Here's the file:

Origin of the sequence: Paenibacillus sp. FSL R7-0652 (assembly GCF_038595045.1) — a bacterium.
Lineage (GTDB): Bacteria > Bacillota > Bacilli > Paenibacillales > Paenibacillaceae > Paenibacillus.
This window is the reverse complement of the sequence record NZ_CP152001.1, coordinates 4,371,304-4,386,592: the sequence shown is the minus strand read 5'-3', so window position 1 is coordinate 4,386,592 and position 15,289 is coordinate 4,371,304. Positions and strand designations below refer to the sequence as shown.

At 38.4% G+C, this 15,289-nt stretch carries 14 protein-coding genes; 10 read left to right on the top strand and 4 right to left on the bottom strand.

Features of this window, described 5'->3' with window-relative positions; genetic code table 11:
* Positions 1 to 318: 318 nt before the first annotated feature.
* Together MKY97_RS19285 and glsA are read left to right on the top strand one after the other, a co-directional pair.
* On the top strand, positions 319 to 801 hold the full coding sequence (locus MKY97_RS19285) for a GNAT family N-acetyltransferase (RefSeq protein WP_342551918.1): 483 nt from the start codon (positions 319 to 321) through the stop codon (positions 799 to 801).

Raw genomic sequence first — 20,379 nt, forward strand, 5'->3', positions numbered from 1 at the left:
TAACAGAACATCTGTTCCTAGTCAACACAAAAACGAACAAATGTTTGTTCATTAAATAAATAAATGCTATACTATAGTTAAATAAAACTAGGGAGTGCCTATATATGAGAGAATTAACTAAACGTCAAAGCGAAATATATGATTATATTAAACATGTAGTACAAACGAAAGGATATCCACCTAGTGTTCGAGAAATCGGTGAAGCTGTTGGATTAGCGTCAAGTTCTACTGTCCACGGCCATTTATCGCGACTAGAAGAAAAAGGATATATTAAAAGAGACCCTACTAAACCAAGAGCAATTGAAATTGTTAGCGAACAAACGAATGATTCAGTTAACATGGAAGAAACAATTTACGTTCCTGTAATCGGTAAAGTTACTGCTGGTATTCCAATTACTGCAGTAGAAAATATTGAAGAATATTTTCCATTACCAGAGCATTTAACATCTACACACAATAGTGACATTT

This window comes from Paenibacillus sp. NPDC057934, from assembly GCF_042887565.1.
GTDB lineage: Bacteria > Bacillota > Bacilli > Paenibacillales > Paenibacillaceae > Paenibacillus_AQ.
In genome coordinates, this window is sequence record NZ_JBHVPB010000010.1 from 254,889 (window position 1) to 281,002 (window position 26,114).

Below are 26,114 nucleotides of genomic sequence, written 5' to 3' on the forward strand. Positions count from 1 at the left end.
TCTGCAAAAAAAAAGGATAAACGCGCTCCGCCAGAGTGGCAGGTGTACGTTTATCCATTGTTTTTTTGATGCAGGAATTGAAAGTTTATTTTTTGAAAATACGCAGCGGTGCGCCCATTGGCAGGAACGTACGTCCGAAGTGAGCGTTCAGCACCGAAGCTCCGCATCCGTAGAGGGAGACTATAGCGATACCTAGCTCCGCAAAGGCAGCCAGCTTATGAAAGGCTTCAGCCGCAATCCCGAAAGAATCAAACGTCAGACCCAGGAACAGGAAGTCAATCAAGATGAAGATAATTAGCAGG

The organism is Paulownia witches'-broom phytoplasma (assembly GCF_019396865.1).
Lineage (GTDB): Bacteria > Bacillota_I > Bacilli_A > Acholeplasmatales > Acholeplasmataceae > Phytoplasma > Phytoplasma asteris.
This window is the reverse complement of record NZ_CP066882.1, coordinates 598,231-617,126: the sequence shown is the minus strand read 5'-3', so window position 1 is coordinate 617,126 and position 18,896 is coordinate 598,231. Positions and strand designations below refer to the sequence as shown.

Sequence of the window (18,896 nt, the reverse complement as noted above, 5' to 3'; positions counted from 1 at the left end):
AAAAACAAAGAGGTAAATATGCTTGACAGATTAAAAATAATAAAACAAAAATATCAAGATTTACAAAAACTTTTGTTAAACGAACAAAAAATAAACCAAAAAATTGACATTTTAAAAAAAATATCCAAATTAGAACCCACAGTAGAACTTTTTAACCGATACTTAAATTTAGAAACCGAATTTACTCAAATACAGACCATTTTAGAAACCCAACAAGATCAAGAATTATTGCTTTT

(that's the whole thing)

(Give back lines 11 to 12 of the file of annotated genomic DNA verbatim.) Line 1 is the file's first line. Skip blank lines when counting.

This window comes from Paenibacillus sp. NPDC057934, from assembly GCF_042887565.1.
GTDB lineage: Bacteria > Bacillota > Bacilli > Paenibacillales > Paenibacillaceae > Paenibacillus_AQ.